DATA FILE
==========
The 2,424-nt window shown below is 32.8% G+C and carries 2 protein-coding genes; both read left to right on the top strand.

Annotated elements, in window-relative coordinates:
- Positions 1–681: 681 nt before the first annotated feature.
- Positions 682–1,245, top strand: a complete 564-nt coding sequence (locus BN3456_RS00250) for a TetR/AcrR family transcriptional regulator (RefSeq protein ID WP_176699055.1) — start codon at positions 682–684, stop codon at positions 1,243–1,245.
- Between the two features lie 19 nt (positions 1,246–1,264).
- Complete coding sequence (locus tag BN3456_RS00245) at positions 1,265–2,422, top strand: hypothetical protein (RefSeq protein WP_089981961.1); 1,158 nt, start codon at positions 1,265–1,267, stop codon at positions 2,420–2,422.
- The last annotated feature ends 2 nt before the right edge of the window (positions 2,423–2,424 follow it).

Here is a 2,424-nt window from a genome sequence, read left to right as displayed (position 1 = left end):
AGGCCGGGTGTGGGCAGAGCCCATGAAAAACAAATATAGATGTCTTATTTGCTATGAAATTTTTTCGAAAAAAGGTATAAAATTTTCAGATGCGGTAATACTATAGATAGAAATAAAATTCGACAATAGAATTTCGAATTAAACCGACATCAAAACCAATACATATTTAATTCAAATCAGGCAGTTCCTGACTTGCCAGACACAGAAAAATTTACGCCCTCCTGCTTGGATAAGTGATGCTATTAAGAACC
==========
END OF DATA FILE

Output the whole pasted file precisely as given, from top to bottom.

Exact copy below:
The 2,424-nt window shown below is 32.8% G+C and carries 2 protein-coding genes; both read left to right on the top strand.

Annotated elements, in window-relative coordinates:
- Positions 1–681: 681 nt before the first annotated feature.
- Positions 682–1,245, top strand: a complete 564-nt coding sequence (locus BN3456_RS00250) for a TetR/AcrR family transcriptional regulator (RefSeq protein ID WP_176699055.1) — start codon at positions 682–684, stop codon at positions 1,243–1,245.
- Between the two features lie 19 nt (positions 1,246–1,264).
- Complete coding sequence (locus tag BN3456_RS00245) at positions 1,265–2,422, top strand: hypothetical protein (RefSeq protein WP_089981961.1); 1,158 nt, start codon at positions 1,265–1,267, stop codon at positions 2,420–2,422.
- The last annotated feature ends 2 nt before the right edge of the window (positions 2,423–2,424 follow it).

Here is a 2,424-nt window from a genome sequence, read left to right as displayed (position 1 = left end):
AGGCCGGGTGTGGGCAGAGCCCATGAAAAACAAATATAGATGTCTTATTTGCTATGAAATTTTTTCGAAAAAAGGTATAAAATTTTCAGATGCGGTAATACTATAGATAGAAATAAAATTCGACAATAGAATTTCGAATTAAACCGACATCAAAACCAATACATATTTAATTCAAATCAGGCAGTTCCTGACTTGCCAGACACAGAAAAATTTACGCCCTCCTGCTTGGATAAGTGATGCTATTAAGAACC